The Personal Genome Project, an initiative founded by George Church that ultimately seeks to sequence the complete genomes of 100,000 people, has called for the next wave of volunteers. The PGP will sequence your genome and give you back the data for the bargain-basement price of zero dollars (not bad compared to the $68,000 that the Knome auction is starting at).
The benefits to volunteers are straightforward: you get access to your own genome sequence before most human beings on the planet, and you get the warm fuzzy glow that comes with benefiting humanity. I'm not being at all sarcastic about the latter benefit. The PGP is an audacious experiment in overcoming both the technological and social challenges of providing access to large-scale genetic information, and whatever progress it makes will have a very real impact on the future of human genomics.
Thus far 10 brave volunteers (the PGP-10) have agreed to have their genetic and health data splashed onto the web; two of these intrepid souls, Misha Angrist and John Halamka, have blogs that you can follow. The PGP aims to recruit a further 100 volunteers in the next wave, followed by a further 1,000, and so on until the 100,000-recruit target is reached.
Volunteering to participate is not simply a matter of filling in a few forms: the PGP takes the notion of "informed consent" to a new level, requiring that you prove just how informed you are by taking an entrance test that assesses your "comprehension of concepts relevant to providing informed consent to
participate in the PGP" including "concepts such as
potential risks of participating, project protocols, and basic genetics".
To register for updates on how you can participate in the PGP fill in this form.
And don't forget Jason Bobe's blog (http://thepersonalgenome.com/). Not updated as frequently as Misha or John's but that's probably because Jason, as Director of Community for the PGP, has just one or two other things on his plate at the moment!
Good point - anyone interested in the PGP should definitely subscribe to Jason's RSS feed for (very occasional but useful) updates.
Thanks for this post. I've always been interested in learning all about this kind of thing. I've been reading books on genetics, ERVs, genetic markers, and all that other good stuff that's used to trace heritage back. Now I just gotta hope I get chosen. :-)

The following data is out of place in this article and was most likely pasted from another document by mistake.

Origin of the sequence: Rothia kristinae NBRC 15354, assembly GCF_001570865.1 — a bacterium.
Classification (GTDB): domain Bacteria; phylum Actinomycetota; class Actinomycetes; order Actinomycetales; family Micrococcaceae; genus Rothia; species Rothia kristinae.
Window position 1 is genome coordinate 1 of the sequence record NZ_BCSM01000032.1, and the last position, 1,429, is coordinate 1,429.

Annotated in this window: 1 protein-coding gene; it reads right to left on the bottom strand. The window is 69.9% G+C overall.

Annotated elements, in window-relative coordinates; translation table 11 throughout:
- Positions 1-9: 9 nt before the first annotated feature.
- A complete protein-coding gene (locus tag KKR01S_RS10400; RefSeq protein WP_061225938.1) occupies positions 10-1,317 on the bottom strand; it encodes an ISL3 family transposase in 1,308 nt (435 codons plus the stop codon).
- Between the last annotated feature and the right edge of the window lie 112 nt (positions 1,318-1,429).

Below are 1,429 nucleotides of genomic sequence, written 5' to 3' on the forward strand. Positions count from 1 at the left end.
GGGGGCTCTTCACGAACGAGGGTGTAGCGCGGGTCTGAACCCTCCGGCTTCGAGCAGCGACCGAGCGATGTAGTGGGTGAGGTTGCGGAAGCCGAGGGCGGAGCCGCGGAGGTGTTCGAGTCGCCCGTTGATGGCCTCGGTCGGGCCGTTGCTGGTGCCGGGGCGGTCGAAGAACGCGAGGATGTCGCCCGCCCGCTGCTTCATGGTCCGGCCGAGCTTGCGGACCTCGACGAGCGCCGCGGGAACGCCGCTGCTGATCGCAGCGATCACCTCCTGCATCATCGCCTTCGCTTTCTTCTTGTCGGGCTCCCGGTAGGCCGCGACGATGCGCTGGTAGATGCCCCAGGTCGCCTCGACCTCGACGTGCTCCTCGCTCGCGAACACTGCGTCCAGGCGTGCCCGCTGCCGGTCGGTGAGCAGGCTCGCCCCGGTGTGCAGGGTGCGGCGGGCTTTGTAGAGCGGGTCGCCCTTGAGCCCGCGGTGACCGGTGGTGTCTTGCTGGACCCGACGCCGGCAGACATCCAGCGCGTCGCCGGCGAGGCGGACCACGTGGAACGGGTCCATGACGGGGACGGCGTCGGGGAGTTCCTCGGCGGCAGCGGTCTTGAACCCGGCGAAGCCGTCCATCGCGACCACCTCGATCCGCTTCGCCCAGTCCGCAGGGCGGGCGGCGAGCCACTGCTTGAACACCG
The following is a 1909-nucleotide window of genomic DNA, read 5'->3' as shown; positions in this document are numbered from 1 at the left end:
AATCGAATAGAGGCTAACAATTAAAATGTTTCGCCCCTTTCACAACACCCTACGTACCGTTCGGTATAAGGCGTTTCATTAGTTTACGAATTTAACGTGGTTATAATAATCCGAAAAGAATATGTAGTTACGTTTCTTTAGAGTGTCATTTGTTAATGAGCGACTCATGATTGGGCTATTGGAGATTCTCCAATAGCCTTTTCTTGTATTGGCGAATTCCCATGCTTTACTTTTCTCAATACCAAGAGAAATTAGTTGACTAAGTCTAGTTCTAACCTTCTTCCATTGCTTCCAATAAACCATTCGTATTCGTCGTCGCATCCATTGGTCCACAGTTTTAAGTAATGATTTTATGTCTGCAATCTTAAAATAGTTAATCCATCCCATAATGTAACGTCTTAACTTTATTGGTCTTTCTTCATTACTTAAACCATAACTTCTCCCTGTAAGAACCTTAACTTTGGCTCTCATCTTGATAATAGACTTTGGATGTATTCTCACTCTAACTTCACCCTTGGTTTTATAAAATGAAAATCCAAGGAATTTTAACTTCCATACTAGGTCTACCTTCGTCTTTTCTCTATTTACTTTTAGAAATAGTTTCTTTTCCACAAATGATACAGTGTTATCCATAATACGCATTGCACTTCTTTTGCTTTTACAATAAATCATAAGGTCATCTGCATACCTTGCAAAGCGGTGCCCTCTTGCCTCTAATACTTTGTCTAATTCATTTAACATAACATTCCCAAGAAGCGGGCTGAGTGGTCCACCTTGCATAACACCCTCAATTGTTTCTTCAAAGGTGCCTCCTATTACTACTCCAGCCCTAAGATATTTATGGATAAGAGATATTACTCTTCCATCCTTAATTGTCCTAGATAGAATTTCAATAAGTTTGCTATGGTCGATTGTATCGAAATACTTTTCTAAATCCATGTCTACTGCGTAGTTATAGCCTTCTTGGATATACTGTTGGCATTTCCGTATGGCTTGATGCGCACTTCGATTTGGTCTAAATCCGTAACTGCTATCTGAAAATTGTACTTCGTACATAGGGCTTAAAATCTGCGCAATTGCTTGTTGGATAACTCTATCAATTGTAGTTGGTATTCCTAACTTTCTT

I'm curious... why are older people with grown children a desired group?
"I'm curious... why are older people with grown children a desired group?"
If I were to take a guess (and this is only a guess), it would be because it may show a trend where they would be more likely to have a larger family tree. If the family tree is bigger, it would probably also be more likely to have the kinds of genetic markers they're looking for to trace back lineages and such.
Shucks, must be "Resident of the United States" >:P
"I'm curious...why are older people with grown children a desired group."
There are several reasons why this cohort is more desirable.
From an informed consent perspective, participants who are not planning to have additional children avoid potentially difficult decisions about whether to conceive in light of information that they may learn through participation (e.g., with respect to monogenic traits that they might pass on to children). With grown children that decision has already been made.
Similarly, the PGP encourages participants to consult with first-degree relatives about the risks of participation prior to enrollment. That process is obviously easier and more effective with grown children.
Also, from a study design perspective, participants with grown children are more likely to generate family trios for enrollment in the project.
Really hope they'll include non-US residents in the PGP-1000 or 10k.. it would be nice not to get stuck that early on in the selection process based purely on one's address.